By Nancy Landa
Over the past year, I have engaged in a constant reflection about my experience of deportation from the U.S. and what it has meant for me to rebuild my life in Mexico.
I have attempted to document not only the major challenges I encounter in the reinsertion process into Mexican society but also the opportunities that have presented themselves after surviving such a traumatic experience.
As part of this inquiry, I have wondered about the extent to which my experience resembles that of others that have also returned.
My ‘coming out’ as a deportee in Mexico has allowed me the opportunity to connect with others that have faced similar experiences, primarily through our joint participation in the forthcoming book Los Otros Dreamers (Jill Anderson and Nin Solis, 2014) which will feature our collective experiences of return through our first-person testimonios.
At the same time, I have realized that there is so much more that needs to be understood about our similar yet diverse experiences, especially within the academic sphere.
Consequently, during my postgraduate degree in Global Migration in London, I decided to focus my academic exploration on the return experience of young Mexican migrants whom increasingly are identified as DREAMers due to their political identity that has emerged in immigration advocacy efforts in the U.S. over the past decade.
This has been particularly the case for me. I was a DREAMer in the U.S. before my deportation, and I continue to claim this label as a way to identify myself within this particular population, especially in a Mexican context where our return and our challenges are less understood.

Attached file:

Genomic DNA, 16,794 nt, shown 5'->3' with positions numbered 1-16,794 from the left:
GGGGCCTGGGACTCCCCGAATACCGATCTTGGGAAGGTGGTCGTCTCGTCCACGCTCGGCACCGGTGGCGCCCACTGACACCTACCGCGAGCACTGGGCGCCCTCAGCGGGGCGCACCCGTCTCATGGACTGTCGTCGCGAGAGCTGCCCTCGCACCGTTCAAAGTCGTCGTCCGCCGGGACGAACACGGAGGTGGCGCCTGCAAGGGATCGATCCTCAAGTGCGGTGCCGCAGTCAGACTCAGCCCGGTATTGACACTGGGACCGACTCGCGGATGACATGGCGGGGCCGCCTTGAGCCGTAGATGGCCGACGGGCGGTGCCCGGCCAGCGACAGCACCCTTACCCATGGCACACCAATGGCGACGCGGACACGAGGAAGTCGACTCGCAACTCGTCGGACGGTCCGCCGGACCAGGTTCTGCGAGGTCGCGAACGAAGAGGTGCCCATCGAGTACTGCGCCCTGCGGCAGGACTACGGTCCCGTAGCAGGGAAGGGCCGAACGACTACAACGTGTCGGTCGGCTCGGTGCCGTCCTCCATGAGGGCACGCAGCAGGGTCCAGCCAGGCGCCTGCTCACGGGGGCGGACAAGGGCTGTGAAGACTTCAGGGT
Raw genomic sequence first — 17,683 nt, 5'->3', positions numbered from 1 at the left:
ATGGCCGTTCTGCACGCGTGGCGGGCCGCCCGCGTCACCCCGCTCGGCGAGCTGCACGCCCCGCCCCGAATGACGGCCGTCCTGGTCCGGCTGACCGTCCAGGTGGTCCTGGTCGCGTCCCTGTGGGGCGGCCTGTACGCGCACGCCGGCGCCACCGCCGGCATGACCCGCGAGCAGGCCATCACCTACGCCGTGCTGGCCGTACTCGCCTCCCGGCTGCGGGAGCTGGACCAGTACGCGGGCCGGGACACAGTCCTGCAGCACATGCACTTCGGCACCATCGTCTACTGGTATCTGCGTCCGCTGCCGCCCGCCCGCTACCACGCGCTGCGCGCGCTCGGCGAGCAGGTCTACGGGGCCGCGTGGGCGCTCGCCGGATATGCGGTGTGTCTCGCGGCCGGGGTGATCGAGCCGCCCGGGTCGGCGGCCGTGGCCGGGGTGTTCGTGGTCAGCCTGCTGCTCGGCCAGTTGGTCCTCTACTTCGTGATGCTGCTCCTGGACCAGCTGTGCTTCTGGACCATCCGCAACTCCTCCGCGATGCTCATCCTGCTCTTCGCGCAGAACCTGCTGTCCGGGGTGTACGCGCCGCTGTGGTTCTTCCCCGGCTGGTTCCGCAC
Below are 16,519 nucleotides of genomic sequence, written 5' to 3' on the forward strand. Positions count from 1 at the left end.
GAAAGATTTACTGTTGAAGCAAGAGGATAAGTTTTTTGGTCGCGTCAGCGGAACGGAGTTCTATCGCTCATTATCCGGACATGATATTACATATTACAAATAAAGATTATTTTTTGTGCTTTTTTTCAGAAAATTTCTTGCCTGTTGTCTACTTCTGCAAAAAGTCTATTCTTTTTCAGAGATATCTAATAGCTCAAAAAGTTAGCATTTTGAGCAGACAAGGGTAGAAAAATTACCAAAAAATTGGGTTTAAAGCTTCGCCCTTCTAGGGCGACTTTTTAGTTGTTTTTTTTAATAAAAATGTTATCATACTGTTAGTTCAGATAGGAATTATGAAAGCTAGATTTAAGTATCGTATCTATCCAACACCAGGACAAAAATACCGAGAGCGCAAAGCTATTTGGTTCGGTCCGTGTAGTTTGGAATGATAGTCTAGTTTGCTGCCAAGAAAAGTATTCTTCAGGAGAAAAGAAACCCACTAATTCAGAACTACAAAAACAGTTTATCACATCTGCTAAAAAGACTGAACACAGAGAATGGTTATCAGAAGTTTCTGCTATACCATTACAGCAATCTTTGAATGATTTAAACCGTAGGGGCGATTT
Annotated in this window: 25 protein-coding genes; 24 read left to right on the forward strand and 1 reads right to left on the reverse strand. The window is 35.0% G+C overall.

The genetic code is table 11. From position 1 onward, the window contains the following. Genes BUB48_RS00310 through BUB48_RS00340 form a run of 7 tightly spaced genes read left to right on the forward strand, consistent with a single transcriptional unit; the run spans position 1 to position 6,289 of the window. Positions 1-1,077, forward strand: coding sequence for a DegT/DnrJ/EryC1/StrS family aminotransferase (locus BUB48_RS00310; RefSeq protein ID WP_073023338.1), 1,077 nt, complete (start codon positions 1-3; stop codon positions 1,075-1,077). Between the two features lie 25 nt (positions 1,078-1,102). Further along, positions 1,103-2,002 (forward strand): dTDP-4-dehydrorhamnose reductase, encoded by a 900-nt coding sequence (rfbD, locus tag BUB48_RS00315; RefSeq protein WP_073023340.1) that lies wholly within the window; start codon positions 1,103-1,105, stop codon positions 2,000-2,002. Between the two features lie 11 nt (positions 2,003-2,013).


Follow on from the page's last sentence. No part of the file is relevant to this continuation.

Other undocumented young adults may have been left out by the eligibility criteria set by the DREAM Act and its subsequent versions and may not subscribe to this label; nonetheless, they also share one thing in common with those like myself: they set roots in the U.S. as undocumented children and lived their formative years and established new lives in their new U.S home.
What then is their experience when they find themselves having to return, either voluntarily or involuntarily to Mexico after a significant time away?
This is a question my research project seeks to answer.
The inquiry stems from my own experience of return which seeks to further explore the diversity of experiences through analysis of a selection of published return narratives as well as in-depth interviews with returnees on how they have been navigating between cultures and countries.
I am currently in the phase of seeking participants who would like to share their stories and to contribute to this research project. I hope to be able to interview as many that would like to be involved.
If you or someone you know is interested in being engaged in this effort, I hope that we can begin this dialogue. Please click HERE for the Participant Information Sheet where you can find additional details about the research project and my contact information.
It is with much enthusiasm I embark in this research phase, as I anticipate I will learn much about myself as I will about the return experience of others.
Nancy Landa is a deported honors graduate and former student President of California State University, Northridge (CSUN). Since her deportation in 2009, she has shared her story to highlight the need for comprehensive immigration reform in the U.S. You can follow Nancy on Facebook and Twitter or her blog at mundocitizen.com